A stomach polyp or gastric polyp is a mass or growth in the layers of the stomach that protrudes above the surface of the surrounding mucosa (stomach lining).  A stomach polyp has the potential to become cancerous – most will remain benign but in a minority of cases it will progress into cancer.

Overall, a stomach polyp is a rare condition when compared to other gastric conditions. Most stomach polyps are less than 1 centimeter in diameter and due to inflammation or hyperplasia (explained below). Larger stomach polyps, greater than 1.5 centimeters in diameter, are associated with a greater risk of malignancy (cancer) and if the polyp is larger than 2 centimeters in diameter, it is usually removed immediately.

Types of Stomach Polyps

Hypertrophic Polyps

Most stomach polyps occur due to inflammation or hyperplasia of the epithelium or deeper layers. Overgrowth of tissue (hyperplasia) in the stomach lining occur as a result of repeated inflammation. There are usually multiple hypertrophic polyps present simultaneously which appear oval in shape with a smooth surface. Sometimes the polyp is ulcerated, similar to a peptic ulcer, although this is usually superficial. Microscopic examination of the polyp reveals significant edema (swelling) in the lamnia propria layer and it is not uncommon for the mucosa around the polyp to also be inflamed.

Fundic Gland Polyps

Also known as fundic cystic gland polyps, these stomach polyps arise as a result of a cyst-like dilation of the glandular tissue of the stomach lining. The growth is typically lined by flattened parietal and chief cells – refer to Gastric Acid Secretion for more information on these stomach cells. The tissue of the polyp as well as the surrounding tissue are usually not edematous and inflamed.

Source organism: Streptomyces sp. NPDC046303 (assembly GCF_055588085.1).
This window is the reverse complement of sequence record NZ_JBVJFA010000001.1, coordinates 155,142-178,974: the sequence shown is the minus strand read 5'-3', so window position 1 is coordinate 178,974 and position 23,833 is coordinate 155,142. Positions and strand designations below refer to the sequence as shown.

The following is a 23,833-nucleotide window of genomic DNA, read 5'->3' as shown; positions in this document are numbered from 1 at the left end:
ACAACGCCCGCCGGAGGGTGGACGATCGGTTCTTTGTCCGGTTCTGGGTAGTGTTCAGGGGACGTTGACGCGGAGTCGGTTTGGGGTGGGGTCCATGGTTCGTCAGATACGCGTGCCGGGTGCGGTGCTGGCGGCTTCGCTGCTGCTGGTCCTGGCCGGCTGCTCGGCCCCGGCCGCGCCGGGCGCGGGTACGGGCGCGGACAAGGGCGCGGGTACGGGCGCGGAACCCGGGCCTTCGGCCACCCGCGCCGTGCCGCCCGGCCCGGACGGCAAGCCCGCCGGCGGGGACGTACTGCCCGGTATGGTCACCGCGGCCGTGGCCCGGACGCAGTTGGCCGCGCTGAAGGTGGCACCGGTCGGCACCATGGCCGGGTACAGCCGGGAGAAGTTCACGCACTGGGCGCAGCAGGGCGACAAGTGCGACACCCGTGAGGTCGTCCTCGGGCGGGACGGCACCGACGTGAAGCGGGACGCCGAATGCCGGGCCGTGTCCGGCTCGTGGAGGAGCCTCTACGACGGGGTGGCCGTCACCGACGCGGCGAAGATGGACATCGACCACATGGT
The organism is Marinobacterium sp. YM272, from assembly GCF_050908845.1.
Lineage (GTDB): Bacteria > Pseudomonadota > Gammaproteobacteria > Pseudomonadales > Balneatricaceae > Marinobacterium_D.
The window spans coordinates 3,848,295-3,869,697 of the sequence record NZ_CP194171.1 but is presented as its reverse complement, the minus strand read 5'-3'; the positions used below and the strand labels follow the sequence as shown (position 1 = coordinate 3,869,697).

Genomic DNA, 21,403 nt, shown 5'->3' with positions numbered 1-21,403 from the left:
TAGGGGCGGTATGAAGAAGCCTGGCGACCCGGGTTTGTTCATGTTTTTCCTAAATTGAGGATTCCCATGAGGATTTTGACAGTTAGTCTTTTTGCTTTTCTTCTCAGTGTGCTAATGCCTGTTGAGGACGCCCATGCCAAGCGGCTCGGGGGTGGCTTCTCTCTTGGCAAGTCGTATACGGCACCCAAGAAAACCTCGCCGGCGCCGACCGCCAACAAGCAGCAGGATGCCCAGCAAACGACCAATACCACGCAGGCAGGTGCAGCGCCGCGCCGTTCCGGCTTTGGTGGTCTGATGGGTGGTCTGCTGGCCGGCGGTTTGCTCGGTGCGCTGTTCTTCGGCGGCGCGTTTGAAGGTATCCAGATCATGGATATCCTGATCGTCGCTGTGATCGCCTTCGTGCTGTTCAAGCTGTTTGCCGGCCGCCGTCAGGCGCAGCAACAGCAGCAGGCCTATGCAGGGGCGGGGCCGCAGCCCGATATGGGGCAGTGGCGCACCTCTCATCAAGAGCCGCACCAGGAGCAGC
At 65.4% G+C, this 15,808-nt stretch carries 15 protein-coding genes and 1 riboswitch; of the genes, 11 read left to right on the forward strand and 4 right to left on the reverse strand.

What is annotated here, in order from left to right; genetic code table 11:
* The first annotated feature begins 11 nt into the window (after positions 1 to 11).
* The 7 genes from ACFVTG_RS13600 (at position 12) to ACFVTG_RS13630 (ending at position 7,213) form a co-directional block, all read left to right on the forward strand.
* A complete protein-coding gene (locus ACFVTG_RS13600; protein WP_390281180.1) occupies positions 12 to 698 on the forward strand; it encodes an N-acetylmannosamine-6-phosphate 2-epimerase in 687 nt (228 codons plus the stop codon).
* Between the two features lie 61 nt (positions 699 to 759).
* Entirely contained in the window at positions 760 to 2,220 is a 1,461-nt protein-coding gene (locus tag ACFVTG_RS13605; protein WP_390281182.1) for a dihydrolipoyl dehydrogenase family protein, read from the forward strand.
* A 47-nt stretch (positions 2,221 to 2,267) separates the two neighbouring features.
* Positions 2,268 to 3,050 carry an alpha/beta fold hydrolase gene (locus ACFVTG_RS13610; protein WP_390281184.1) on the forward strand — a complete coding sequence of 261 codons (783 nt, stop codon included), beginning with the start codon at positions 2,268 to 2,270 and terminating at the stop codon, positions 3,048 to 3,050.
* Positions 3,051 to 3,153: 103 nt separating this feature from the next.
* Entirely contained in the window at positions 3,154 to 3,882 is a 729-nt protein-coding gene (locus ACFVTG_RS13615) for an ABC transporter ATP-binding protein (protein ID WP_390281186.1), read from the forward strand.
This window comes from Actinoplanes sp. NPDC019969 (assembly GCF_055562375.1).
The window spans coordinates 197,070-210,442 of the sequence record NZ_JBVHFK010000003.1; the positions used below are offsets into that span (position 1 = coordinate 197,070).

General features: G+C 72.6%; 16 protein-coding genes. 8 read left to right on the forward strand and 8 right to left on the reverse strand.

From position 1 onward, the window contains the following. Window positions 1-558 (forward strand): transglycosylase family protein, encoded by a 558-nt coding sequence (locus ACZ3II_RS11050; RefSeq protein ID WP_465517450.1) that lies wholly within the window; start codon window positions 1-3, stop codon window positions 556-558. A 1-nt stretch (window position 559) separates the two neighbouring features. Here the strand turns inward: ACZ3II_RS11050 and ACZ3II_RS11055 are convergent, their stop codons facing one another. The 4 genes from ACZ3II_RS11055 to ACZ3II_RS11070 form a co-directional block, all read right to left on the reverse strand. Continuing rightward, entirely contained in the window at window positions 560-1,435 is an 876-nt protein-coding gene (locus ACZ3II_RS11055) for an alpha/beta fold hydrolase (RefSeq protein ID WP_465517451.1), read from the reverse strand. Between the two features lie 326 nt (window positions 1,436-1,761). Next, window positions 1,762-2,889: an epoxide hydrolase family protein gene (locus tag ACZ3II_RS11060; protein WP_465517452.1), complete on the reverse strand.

Gastric Adenomas

Adenomas are a less common type of gastric polyp (10% of cases) and is most commonly found in the antrum of the stomach.  These types of polyps are composed of abnormal intestinal-type columnar epithelium. The level of dysplasia of these cells may be low or high grade. Adenomas are the most likely type of stomach polyp to become cancerous. The risk of malignancy is linked to its size – polyps larger than 2 centimeters in diameter are of a higher risk.

Causes of Stomach Polyps

Hypertrophic Polyp

The most common cause of stomach polyps is chronic gastritis. Persistent irritation of the stomach lining triggers excessive growth of normal cells (hyperplasia). If the gastritis is a result of long term H.pylori infection, successful eradication and appropriate treatment of H.pylori gastritis may lead to the polyp resolving spontaneously. Most cases of gastritis that lead to a polyp formation will result in a hypertrophic polyp.

Fundic Gland Polyps

This is often linked to an inherited condition known as familial adenomatous polyposis (FAP). However the rise in fundic gland polyps in recent years may be linked to long term use of  proton pump inhibitors which may result in increased gastrin secretion and hyperplasia of the glandular tissue.

Adenomas

An adenoma is more likely to occur in cases of chronic H.pylori gastritis or autoimmune gastritis that progress to atrophic gastritis (destruction of the stomach lining as a result of chronic inflammation). A family history of familial adenomatous polyposis (FAP) also increases the incidence of an adenoma.

Signs and Symptoms of Stomach Polyps

Most stomach polyps are silent (asymptomatic) and are routinely found upon conducting an upper GI endoscopy. When symptomatic, it may cause abdominal pain, nausea and vomiting or gastric bleeding.

Although a rare gastric condition, stomach polyps should be considered as a possible complication in chronic gastritis. The signs and symptoms often associated with stomach polyps is usually due to the gastritis and not as a result of the polyp itself (Gastritis Symptoms). In the event of an ulceration of the polyp, the symptoms may also resemble a stomach ulcer (Stomach Ulcer Symptoms). Larger stomach polyps may result in a gastric outlet obstruction (Delayed Gastric Emptying Symptoms).

http://www.healthhype.com/gastric-acid-secretion-production-stimulation-inhibition.html

Article reviewed by Dr. Greg. Last updated on December 1, 2010